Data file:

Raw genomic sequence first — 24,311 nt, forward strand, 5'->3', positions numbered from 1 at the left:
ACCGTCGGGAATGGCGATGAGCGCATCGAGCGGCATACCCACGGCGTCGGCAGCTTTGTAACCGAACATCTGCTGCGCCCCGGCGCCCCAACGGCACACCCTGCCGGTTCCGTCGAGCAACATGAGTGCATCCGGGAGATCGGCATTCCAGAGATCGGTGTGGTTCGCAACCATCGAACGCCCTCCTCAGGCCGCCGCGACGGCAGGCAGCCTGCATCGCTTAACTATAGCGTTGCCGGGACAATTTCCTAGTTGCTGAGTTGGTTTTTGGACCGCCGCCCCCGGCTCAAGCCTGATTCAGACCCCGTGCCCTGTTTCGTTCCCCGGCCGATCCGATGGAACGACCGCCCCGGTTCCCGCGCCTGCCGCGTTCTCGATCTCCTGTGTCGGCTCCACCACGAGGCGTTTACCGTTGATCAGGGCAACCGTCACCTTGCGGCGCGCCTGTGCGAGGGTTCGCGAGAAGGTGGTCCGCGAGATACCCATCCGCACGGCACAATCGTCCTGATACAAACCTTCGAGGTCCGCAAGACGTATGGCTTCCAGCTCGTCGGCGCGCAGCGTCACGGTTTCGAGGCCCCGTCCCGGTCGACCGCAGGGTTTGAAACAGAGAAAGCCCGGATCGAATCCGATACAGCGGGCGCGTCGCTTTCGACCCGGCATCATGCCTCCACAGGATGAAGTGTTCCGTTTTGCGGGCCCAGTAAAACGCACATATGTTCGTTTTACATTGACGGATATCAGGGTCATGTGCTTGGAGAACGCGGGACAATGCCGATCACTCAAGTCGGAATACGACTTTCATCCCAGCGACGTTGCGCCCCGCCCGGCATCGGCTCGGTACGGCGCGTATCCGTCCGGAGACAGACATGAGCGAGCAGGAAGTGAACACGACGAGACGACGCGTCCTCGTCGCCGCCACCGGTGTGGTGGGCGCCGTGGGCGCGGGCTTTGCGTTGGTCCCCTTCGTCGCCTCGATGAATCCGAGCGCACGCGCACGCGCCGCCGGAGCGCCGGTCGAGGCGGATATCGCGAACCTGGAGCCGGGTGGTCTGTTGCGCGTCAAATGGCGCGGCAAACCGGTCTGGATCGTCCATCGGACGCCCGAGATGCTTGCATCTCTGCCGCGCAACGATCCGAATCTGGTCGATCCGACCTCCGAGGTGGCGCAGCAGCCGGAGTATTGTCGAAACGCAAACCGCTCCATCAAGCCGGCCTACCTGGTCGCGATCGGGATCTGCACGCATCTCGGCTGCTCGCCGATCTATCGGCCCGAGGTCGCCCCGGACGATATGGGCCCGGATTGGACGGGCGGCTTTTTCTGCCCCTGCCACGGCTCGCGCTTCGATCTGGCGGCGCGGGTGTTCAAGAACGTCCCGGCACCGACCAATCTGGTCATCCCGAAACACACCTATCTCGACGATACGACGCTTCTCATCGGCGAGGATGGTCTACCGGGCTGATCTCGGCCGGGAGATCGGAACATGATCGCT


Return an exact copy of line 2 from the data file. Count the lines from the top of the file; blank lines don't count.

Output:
ACCGTCGGGAATGGCGATGAGCGCATCGAGCGGCATACCCACGGCGTCGGCAGCTTTGTAACCGAACATCTGCTGCGCCCCGGCGCCCCAACGGCACACCCTGCCGGTTCCGTCGAGCAACATGAGTGCATCCGGGAGATCGGCATTCCAGAGATCGGTGTGGTTCGCAACCATCGAACGCCCTCCTCAGGCCGCCGCGACGGCAGGCAGCCTGCATCGCTTAACTATAGCGTTGCCGGGACAATTTCCTAGTTGCTGAGTTGGTTTTTGGACCGCCGCCCCCGGCTCAAGCCTGATTCAGACCCCGTGCCCTGTTTCGTTCCCCGGCCGATCCGATGGAACGACCGCCCCGGTTCCCGCGCCTGCCGCGTTCTCGATCTCCTGTGTCGGCTCCACCACGAGGCGTTTACCGTTGATCAGGGCAACCGTCACCTTGCGGCGCGCCTGTGCGAGGGTTCGCGAGAAGGTGGTCCGCGAGATACCCATCCGCACGGCACAATCGTCCTGATACAAACCTTCGAGGTCCGCAAGACGTATGGCTTCCAGCTCGTCGGCGCGCAGCGTCACGGTTTCGAGGCCCCGTCCCGGTCGACCGCAGGGTTTGAAACAGAGAAAGCCCGGATCGAATCCGATACAGCGGGCGCGTCGCTTTCGACCCGGCATCATGCCTCCACAGGATGAAGTGTTCCGTTTTGCGGGCCCAGTAAAACGCACATATGTTCGTTTTACATTGACGGATATCAGGGTCATGTGCTTGGAGAACGCGGGACAATGCCGATCACTCAAGTCGGAATACGACTTTCATCCCAGCGACGTTGCGCCCCGCCCGGCATCGGCTCGGTACGGCGCGTATCCGTCCGGAGACAGACATGAGCGAGCAGGAAGTGAACACGACGAGACGACGCGTCCTCGTCGCCGCCACCGGTGTGGTGGGCGCCGTGGGCGCGGGCTTTGCGTTGGTCCCCTTCGTCGCCTCGATGAATCCGAGCGCACGCGCACGCGCCGCCGGAGCGCCGGTCGAGGCGGATATCGCGAACCTGGAGCCGGGTGGTCTGTTGCGCGTCAAATGGCGCGGCAAACCGGTCTGGATCGTCCATCGGACGCCCGAGATGCTTGCATCTCTGCCGCGCAACGATCCGAATCTGGTCGATCCGACCTCCGAGGTGGCGCAGCAGCCGGAGTATTGTCGAAACGCAAACCGCTCCATCAAGCCGGCCTACCTGGTCGCGATCGGGATCTGCACGCATCTCGGCTGCTCGCCGATCTATCGGCCCGAGGTCGCCCCGGACGATATGGGCCCGGATTGGACGGGCGGCTTTTTCTGCCCCTGCCACGGCTCGCGCTTCGATCTGGCGGCGCGGGTGTTCAAGAACGTCCCGGCACCGACCAATCTGGTCATCCCGAAACACACCTATCTCGACGATACGACGCTTCTCATCGGCGAGGATGGTCTACCGGGCTGATCTCGGCCGGGAGATCGGAACATGATCGCT